The so-called “American diet” doesn’t have a reputation for being the most healthful.
But just how terrible is it? A new study revealed some disturbing information.
According to new research published in the online journal BMJ Open, “ultra-processed” foods make up more than half of all calories consumed in the US and almost all of our added sugar intake.
In case you are wondering what the study authors mean by “ultra-processed foods”, here’s how they define them:
Ultra-processed foods are formulations of several ingredients. Besides salt, sugar, oils, and fats, they include substances not generally used in cooking, such as flavorings, emulsifiers, and other additives designed to mimic the qualities of “real foods.”
Ultra-processed foods include mass produced soft drinks; sweet or savory packaged snacks; confectionery and desserts; packaged baked goods; chicken/fish nuggets and other reconstituted meat products; instant noodles and soups.
To assess the intake of ultra-processed foods and added sugars in the US diet, the researchers analyzed dietary data involving more than 9,000 children, adolescents, and adults from the 2009-2010 National Health and Nutrition Examination Survey (NHANES), an ongoing nationally representative cross sectional survey of US citizens.
They found that ultra-processed foods comprised almost 60 percent of the total calories consumed, and 90 percent of the calorie intake from added sugars.
Added sugars represented 1 in every 5 calories in the average ultra-processed food product – far higher than the calorie content of added sugars in processed foods and in unprocessed or minimally processed foods and processed culinary ingredients, including table sugar, combined.
Yes, this is as bad as it sounds.
Not only are ultra-processed foods loaded with sugar, they contain ingredients like high-fructose corn syrup, refined oils and grains, artificial flavors and/or colors, preservatives, and trans fats.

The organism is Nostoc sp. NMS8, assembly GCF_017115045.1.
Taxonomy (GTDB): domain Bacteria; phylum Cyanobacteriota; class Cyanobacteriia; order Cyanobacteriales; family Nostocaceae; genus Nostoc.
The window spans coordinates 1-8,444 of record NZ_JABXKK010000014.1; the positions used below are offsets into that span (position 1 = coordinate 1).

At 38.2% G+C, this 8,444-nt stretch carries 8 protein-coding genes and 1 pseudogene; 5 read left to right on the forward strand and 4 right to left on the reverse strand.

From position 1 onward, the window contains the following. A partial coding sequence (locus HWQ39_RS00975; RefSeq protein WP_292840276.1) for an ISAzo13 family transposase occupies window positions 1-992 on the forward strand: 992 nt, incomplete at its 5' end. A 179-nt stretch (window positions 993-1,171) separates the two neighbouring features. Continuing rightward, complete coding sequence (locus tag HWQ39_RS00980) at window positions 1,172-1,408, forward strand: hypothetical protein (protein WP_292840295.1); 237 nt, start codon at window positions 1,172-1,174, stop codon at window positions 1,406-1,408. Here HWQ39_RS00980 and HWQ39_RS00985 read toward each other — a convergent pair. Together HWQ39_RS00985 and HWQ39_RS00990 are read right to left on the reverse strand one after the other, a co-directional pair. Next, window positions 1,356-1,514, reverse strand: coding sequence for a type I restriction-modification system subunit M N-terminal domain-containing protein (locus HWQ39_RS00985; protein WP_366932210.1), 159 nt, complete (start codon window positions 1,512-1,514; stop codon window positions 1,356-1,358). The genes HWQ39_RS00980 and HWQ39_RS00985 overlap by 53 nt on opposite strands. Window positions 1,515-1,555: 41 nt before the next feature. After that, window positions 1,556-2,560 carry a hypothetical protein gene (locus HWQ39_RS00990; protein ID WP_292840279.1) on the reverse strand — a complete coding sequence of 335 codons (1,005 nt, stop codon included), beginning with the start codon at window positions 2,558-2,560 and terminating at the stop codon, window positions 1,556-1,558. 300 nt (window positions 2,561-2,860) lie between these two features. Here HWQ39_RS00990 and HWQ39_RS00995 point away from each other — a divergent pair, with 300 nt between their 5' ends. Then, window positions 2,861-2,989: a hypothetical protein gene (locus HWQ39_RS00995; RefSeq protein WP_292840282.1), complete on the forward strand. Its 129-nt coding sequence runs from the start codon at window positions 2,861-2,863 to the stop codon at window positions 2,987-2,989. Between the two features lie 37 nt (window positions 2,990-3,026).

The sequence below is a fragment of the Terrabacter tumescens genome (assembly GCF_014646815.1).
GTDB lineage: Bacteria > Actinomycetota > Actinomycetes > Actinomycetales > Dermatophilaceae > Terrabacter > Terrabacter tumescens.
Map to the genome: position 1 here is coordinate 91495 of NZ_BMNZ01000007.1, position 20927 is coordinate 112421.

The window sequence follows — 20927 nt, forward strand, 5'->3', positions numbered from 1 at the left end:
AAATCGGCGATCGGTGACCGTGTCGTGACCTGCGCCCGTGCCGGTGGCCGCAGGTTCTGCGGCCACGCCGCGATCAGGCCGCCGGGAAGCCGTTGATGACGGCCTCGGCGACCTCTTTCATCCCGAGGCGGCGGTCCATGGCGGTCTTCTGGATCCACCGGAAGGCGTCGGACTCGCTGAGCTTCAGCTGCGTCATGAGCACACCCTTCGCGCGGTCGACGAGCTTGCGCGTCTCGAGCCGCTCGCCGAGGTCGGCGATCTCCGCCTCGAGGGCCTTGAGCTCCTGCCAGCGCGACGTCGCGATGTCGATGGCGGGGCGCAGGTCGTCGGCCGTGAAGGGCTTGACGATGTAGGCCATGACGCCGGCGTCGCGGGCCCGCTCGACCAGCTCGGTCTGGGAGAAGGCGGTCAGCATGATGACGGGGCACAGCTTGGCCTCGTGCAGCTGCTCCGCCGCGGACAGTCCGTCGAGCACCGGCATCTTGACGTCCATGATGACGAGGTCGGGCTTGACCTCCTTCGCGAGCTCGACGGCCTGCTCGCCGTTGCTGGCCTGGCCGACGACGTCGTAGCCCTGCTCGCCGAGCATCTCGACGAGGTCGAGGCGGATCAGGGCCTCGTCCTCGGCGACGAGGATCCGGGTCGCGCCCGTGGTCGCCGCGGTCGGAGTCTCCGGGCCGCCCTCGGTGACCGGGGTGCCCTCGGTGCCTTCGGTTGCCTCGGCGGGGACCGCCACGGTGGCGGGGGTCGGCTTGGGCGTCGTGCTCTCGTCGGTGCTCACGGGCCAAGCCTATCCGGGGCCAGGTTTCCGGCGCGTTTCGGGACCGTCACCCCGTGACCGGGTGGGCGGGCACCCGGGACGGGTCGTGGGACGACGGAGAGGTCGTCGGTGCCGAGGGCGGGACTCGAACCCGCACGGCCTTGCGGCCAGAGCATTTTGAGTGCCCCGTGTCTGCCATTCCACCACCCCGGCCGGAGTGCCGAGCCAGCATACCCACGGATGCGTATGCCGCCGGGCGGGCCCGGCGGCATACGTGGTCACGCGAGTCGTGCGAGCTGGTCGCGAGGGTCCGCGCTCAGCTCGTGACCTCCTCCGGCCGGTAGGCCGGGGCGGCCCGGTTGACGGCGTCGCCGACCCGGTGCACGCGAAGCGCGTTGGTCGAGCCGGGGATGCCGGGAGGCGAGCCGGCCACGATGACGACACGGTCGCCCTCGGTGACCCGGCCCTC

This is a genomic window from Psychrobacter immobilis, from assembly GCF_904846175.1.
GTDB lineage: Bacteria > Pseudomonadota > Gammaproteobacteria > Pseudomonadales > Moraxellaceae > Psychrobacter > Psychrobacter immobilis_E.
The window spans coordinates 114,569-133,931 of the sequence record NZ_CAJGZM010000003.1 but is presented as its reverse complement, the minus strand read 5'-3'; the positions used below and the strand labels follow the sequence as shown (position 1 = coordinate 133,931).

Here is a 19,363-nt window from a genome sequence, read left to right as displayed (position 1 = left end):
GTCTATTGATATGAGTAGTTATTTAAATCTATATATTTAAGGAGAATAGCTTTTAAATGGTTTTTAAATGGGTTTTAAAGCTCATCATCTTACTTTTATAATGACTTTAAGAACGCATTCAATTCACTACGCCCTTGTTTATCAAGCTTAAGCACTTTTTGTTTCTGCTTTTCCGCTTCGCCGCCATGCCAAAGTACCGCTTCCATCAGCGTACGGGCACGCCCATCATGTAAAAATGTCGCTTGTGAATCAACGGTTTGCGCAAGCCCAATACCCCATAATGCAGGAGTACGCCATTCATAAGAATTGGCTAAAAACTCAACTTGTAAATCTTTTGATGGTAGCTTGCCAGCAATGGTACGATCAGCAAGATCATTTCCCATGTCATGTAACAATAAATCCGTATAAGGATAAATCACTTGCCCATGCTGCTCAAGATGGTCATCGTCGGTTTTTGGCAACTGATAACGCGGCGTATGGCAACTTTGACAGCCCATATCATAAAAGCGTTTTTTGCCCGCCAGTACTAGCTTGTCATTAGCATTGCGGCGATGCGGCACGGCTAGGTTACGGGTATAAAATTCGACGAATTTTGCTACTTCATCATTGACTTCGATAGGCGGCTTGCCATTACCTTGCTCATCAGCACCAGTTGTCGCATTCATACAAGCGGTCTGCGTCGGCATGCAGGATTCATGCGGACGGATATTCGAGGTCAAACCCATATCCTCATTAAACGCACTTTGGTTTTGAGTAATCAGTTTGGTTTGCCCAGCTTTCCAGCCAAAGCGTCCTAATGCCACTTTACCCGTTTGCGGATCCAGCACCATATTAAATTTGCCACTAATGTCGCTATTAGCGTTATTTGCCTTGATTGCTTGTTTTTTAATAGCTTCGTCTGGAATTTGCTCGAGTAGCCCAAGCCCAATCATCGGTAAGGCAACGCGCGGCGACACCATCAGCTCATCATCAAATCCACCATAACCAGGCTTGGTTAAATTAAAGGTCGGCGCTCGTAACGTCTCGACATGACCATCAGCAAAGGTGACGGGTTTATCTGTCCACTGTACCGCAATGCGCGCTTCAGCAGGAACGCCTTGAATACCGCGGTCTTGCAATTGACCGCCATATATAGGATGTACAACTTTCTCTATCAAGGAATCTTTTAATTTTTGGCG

In other words, they are high in health-damaging ingredients and are low in beneficial ones like fiber, vitamins, minerals, and other nutrients (or contain no nutrients at all).
Evidence is growing that eating too much sugar can lead to cardiovascular disorders, fatty liver disease, hypertension, insulin resistance, Type 2 diabetes, obesity, kidney disease, and even cancer.
Unfortunately, added sugar is found everywhere: it is in approximately 75% of packaged foods purchased in the US.
The average American consumes anywhere from a quarter to a half pound of sugar per day (no, that is not a typographical error – it is equal to about 30-60 teaspoons of sugar).
If that sounds like an impossible feat, consider how easy it is to consume sugar in liquid form. ONE can of soda contains almost 8 teaspoons of sugar. Cranberry, pomegranate, grape, and orange juice contain 48 to 63 grams of sugar per 12 ounces…which is 9.6 to 12.6 teaspoons of sugar per serving.
Not only are we eating too much of the bad stuff – we aren’t getting enough of the good. The researchers also found that minimally processed or unprocessed foods – like meat, most fruits and vegetables, and eggs – make up only 29.6% of our daily food consumption.
Lead study author Carlos Augusto Monteiro, a professor in the Department of Nutrition, School of Public Health at the University of São Paulo in Brazil, told CBS News:
Different from processed culinary ingredients – like salt, table sugar, vegetable oils, and butter – and from processed foods, like cheese and simple breads, ultra-processed foods are hardly part of a diet based on minimally processed foods and freshly prepared drinks, dishes and meals. Instead, they are manufactured and marketed to replace those foods, drinks, dishes and meals.
Ultra-processed foods are designed to be appealing to our taste buds, and are usually easy and convenient to buy and consume.
Avoiding these fake foods (or keeping your intake very low) doesn’t have to be difficult: focus on stocking your kitchen with healthful foods that are quick and easy to make. Plan ahead and pack snacks to take with you so you don’t find yourself grabbing junk from the convenience store or vending machine.